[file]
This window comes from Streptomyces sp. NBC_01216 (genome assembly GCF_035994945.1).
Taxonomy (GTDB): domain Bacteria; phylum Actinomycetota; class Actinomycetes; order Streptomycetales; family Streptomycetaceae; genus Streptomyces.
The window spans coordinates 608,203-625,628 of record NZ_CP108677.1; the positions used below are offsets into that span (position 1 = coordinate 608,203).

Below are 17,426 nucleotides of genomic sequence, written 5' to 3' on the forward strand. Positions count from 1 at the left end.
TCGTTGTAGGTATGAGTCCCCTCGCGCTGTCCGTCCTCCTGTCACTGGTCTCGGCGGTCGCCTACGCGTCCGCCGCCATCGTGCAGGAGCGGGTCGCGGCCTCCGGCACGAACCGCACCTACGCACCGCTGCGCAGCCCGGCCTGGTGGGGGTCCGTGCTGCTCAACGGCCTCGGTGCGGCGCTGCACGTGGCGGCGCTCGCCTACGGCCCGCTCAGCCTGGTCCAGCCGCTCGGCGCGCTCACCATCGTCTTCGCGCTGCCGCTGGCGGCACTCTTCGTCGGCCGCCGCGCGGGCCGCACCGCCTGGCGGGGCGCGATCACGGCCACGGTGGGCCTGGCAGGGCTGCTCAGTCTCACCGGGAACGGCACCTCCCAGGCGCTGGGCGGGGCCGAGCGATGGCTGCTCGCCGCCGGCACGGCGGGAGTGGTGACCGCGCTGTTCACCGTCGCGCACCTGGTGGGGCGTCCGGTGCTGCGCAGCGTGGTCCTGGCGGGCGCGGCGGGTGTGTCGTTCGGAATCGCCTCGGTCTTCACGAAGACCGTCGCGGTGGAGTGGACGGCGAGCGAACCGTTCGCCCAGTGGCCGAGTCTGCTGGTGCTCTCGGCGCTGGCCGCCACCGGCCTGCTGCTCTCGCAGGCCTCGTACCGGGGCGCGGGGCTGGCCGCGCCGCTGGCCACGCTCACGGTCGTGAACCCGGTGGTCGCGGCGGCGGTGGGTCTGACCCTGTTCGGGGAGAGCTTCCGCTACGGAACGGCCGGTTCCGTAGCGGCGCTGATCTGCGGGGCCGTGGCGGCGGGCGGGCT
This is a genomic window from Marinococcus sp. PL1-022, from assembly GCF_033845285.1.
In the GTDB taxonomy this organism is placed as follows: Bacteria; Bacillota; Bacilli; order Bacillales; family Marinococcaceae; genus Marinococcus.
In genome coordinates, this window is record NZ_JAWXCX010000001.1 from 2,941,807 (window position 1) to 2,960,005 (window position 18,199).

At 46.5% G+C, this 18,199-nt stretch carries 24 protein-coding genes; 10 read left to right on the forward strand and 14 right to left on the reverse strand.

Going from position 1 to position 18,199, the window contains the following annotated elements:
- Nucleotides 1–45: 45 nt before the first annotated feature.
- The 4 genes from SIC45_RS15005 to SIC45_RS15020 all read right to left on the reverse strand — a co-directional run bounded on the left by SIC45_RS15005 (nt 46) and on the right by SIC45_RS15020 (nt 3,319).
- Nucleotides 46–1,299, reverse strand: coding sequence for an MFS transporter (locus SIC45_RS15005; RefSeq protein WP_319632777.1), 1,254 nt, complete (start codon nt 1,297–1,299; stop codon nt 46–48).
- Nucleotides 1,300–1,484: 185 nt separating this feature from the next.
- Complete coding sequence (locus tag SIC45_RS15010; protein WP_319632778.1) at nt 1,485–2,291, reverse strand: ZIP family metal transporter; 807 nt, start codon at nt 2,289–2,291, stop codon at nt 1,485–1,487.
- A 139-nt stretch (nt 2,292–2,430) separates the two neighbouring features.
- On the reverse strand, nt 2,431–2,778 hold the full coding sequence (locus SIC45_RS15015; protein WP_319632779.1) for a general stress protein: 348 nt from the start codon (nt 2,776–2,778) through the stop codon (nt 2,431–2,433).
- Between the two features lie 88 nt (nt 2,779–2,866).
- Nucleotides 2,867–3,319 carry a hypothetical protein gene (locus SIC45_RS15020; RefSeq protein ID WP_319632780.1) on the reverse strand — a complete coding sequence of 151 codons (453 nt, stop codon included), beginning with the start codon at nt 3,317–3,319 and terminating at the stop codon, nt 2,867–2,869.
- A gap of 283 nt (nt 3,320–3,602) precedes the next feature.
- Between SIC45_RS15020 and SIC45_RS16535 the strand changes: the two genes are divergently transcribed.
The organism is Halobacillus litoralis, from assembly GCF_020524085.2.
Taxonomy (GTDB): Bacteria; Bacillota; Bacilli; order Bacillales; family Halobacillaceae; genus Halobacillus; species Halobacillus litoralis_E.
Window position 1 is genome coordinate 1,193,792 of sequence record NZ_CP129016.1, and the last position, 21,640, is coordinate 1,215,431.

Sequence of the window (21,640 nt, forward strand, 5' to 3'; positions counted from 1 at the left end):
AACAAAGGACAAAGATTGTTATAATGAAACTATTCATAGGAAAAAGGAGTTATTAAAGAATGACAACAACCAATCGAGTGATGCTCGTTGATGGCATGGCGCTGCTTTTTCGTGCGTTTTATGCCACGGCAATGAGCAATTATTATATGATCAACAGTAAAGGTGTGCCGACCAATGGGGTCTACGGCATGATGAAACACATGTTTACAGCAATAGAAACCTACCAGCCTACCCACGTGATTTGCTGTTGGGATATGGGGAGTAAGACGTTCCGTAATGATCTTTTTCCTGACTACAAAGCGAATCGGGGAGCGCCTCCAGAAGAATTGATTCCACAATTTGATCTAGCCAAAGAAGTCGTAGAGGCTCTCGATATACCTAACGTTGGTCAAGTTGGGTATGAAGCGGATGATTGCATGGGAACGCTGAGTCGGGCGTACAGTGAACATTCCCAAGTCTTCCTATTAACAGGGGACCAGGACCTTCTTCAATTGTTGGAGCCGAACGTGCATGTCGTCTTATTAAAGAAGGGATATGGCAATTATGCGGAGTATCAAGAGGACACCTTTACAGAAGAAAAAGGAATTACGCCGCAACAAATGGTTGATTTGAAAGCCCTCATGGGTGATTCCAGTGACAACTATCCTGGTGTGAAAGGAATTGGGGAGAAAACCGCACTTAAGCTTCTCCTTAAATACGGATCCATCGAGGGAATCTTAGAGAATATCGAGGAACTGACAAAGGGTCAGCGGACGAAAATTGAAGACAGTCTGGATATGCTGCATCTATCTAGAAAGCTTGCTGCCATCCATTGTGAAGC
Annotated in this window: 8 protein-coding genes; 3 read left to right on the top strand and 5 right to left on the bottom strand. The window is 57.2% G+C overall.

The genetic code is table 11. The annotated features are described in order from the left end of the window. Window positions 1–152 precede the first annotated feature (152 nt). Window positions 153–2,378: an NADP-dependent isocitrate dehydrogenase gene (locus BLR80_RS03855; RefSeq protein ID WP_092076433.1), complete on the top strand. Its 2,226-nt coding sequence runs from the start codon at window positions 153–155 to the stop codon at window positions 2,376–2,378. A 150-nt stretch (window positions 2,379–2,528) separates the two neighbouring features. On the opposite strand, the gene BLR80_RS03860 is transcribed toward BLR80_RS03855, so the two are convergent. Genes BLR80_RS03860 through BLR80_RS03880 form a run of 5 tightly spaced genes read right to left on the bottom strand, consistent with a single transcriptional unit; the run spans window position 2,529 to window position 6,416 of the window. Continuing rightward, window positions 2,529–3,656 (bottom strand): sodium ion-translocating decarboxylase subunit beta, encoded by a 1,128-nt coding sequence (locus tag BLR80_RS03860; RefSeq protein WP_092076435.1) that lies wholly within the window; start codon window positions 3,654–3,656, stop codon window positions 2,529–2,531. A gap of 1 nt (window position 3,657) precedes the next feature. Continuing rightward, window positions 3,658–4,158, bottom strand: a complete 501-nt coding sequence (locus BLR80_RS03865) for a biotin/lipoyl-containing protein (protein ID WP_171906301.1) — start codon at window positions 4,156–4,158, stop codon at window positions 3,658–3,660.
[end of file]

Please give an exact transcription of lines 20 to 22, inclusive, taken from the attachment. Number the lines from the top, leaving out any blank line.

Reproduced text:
- A gap of 283 nt (nt 3,320–3,602) precedes the next feature.
- Between SIC45_RS15020 and SIC45_RS16535 the strand changes: the two genes are divergently transcribed.
The organism is Halobacillus litoralis, from assembly GCF_020524085.2.